Kim Novak just became the first presenter to announce a winning movie that best describes her face” said one tweeter, very much typifying the kind of comments that made ‘Kim Novak’ a trending topic throughout the ceremony. “Anybody else find it ironic that Kim Novak gave Frozen the Oscar?” said another. These tweets were at the kinder end of the spectrum – others used their 140 characters to paint vivid pictures of exactly how harshly they were judging the appearance of this octogenarian cancer survivor. Some posted cautionary, speculative comments about the horrors of plastic surgery. Many compared Novak’s appearance to other mature women who’d appeared on stage over the course of the evening, using her as a kind of yardstick for ‘how not to get old.’ “Look at Sally Field instead,” some urged. “She looks much more normal!”
Pizza is popular even among the unfathomably rich
One of the most surreal moments in this year’s ceremony was when DeGeneres, bravely clad in all-white, went down into the crowd with three takeaway pizzas – and a genuine delivery guy – to divvy them out among the carb-fearing celebs. It was heartening how many seemed keen to get a slice of the action – perhaps mindful of the fact they were on international television with an unlined stomach and a free bar.
Chiwetel Ejiofor tried to swipe a whole box to himself; Julia Roberts and Meryl Streep both went in with elbows flying. Harrison Ford proved himself an expected master of logistics – get your plate underneath quickly to prevent a toppings landslide, Harrison, that’s the way. Even Martin Scorsese looked at home with a recycled paper plate. Good old Jared Leto took a slice for his mum.
The only major refusenik was Leonardo DiCaprio – disappointing, since his Wolf of Wall Street character would have slammed a piece up his nostril before you could say “sharing is caring, Jordan”. This was DeGeneres at her aura-ignoring, glamour-dissipating best – making a beeline for the pregnant Kerry Washington, and enlisting Brad Pitt as a napkin boy. And who do you tap up for a tip but Harvey Weinstein? “No pressure – only a billion people are watching,” she called across the floor. “Whatever you feel is right.” $200, it turned out. $200.
Nobody’s ever kidding
In a night of no surprises, it seems churlish to complain about spoilers. But on reflection, Ellen’s opening monologue quip about how either Slave would win best picture or the voters are racist smacks less of edginess than of uncanny prediction. DeGeneres was wheeled on after the debacle of Seth MacFarlane to be a safe pair of hands. This alone should have tipped us off to the fact that she was unlikely to start proceedings with a pretty heavy slur. Slave went into the ceremony the favourite. But you knew in the first 10 minutes it had won.
Matthew McConaughey’s quite special
McConaughey’s acceptance speech opened conventionally, with a laugh and easy formalities, thanking the Academy, his fellow nominees, his director and co-stars with trademark Texan charm. Then it got weird.
“There are three things that I need each day,” he said. “One is something to look up to, one is something to look forward to, and another is someone to chase.” To a mixture of surprise and applause, he revealed that the person he looks up to is God, who has shown him that “it is a scientific fact that gratitude reciprocates”. Next he thanked his family, especially his father, “who is up there with a big pot of gumbo, he’s got a lemon meringue pie over there, he’s probably in his underwear and he’s got a cold can of Miller Lite and he’s dancing.”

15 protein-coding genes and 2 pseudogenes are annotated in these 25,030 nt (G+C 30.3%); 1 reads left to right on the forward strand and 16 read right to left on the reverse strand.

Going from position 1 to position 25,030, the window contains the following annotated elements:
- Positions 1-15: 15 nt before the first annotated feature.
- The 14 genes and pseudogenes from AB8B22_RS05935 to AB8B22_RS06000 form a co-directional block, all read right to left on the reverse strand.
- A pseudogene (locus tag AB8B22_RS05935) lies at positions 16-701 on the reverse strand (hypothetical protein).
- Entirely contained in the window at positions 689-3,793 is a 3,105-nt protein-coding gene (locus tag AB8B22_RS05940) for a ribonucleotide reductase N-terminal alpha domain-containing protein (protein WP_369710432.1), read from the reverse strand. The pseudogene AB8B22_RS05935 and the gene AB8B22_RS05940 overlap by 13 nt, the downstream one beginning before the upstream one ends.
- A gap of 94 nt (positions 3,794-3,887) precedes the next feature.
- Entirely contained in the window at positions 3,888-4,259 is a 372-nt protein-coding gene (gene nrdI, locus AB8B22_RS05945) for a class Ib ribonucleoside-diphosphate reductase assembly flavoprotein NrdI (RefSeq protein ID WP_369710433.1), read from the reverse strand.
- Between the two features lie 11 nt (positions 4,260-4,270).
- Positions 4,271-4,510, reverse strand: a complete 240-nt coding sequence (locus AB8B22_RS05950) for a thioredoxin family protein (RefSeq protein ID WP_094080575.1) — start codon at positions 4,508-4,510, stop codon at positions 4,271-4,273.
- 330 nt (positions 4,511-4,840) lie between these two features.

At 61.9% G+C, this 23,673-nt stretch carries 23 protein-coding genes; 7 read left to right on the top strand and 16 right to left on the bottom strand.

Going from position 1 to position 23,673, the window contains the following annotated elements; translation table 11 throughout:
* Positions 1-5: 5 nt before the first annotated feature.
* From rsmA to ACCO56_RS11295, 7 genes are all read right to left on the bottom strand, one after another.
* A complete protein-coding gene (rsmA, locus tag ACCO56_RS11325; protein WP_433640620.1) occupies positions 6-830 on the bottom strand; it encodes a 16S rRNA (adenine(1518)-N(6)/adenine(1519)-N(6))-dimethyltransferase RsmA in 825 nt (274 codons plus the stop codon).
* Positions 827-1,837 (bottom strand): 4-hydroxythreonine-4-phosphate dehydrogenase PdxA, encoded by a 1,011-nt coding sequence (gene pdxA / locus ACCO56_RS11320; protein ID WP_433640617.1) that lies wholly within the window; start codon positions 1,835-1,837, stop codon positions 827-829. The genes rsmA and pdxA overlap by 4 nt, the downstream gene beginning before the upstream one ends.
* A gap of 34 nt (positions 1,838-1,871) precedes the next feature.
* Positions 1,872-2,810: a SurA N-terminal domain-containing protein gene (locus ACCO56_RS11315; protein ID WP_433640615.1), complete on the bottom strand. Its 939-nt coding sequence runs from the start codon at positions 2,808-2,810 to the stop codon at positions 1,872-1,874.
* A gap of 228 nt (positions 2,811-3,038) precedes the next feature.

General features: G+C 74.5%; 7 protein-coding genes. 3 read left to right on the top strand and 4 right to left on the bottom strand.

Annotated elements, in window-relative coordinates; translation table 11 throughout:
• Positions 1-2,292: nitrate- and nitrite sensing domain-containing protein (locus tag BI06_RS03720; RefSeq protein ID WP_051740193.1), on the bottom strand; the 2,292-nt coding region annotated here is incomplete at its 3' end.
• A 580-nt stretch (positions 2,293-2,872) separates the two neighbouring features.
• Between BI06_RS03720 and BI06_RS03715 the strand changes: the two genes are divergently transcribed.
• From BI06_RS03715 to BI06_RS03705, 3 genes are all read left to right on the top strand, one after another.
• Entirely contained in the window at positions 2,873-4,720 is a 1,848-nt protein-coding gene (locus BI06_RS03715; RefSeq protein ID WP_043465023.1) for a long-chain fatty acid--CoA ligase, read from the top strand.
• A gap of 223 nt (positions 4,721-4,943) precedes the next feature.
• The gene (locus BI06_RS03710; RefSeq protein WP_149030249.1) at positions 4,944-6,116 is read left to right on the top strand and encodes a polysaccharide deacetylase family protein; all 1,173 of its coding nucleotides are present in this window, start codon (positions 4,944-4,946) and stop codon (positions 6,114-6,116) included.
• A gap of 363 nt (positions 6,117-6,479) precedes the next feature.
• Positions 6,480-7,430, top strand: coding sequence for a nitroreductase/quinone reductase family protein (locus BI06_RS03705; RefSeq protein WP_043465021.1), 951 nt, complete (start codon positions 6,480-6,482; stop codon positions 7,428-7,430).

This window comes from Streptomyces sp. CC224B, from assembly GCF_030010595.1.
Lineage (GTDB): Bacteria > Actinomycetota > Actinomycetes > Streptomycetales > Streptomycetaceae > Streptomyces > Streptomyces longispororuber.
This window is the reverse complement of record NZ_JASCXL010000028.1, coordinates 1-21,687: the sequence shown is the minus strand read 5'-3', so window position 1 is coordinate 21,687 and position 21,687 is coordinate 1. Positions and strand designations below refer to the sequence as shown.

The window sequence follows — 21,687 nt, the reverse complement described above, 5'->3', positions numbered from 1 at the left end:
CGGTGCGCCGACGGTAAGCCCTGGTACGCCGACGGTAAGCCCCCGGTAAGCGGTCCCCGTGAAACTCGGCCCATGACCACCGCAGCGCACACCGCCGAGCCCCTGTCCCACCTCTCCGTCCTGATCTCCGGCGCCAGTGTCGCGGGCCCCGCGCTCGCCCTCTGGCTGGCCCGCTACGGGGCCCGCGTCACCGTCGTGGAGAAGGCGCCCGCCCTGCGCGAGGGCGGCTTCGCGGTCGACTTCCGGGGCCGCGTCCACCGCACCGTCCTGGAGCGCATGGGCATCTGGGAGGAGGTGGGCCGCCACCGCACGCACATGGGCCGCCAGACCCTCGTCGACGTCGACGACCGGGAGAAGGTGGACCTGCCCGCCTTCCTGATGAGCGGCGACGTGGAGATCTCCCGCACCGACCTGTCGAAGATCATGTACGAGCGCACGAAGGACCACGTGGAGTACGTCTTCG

Finally, he thanked his hero. Who could it be? Who could possibly stand in the same exalted company as God and his late father in heaven? “When I was 15, I had a very important person in my life come to me and say, ‘Who’s your hero?’”
No clues so far.
“I said, ‘I‘ve got to think about that, give me a couple of weeks. Two weeks later this person comes up and says ‘Who’s your hero?’”
Still no clues.
“So I said, I’ve thought about it, and it’s me in 10 years … and that same person comes up to me when I’m 25 10 years later and says, ‘So, are you a hero?” And I’m like, not even close! She said “Why?” and I said, ‘Because my hero’s me at 35’”.
Of course! McConaughey’s hero is himself!
And then, just as it had begun in the style of a sermon, so it ended with a lesson. “So to any of us … whoever it is we’re chasing, to that I say amen! To that I say all right, all right, all right! To that I say just keep living!” And so ended the gospel of Matthew.
Lupita is the new Jennifer
The undisputed queen of this year’s ceremony was Lupita Nyong’o, who walked away with best supporting actress and dissolved Twitter into shameless wibbling with a note-perfect acceptance speech. The tone was set early when she stole the red-carpet spotlight in a “Nairobi blue” Prada dress she designed herself, before she sprang up to dance with glorious arm-waving unselfconsciousness to Pharrell Williams’s Happy while half of the audience were working out whether to clap along. She also chucked her lip balm into his hat when Ellen was collecting for pizza money.
In the meantime, she bagged a place in the most retweeted image of all time, smuggled her little brother in beside her and won the hearts of the watching public with her generally outrageous levels of humility and charm. One or two corrected missteps showed her speech was rehearsed to a tee, but the sentiment was unarguably heartfelt: “It doesn’t escape me for one moment that so much joy in my life is thanks to so much pain in someone else’s. Thank you so much for putting me in this position. It has been the joy of my life. When I look down at this golden statue, may it remind me and every little child that no matter where you’re from, your dreams are valid.” A star is born. Let’s just hope she remains so unstarlike for ever.
This article was amended on 3 March 2014. The original stated that Bradley Manning took Ellen’s selfie. In fact, it was Bradley Cooper. This has been corrected.
Article by Guardian Writers Caspar Llewellyn Smith, Clare Margetson, Alan Evans, Peter Beech, Adam Boult and Catherine Shoard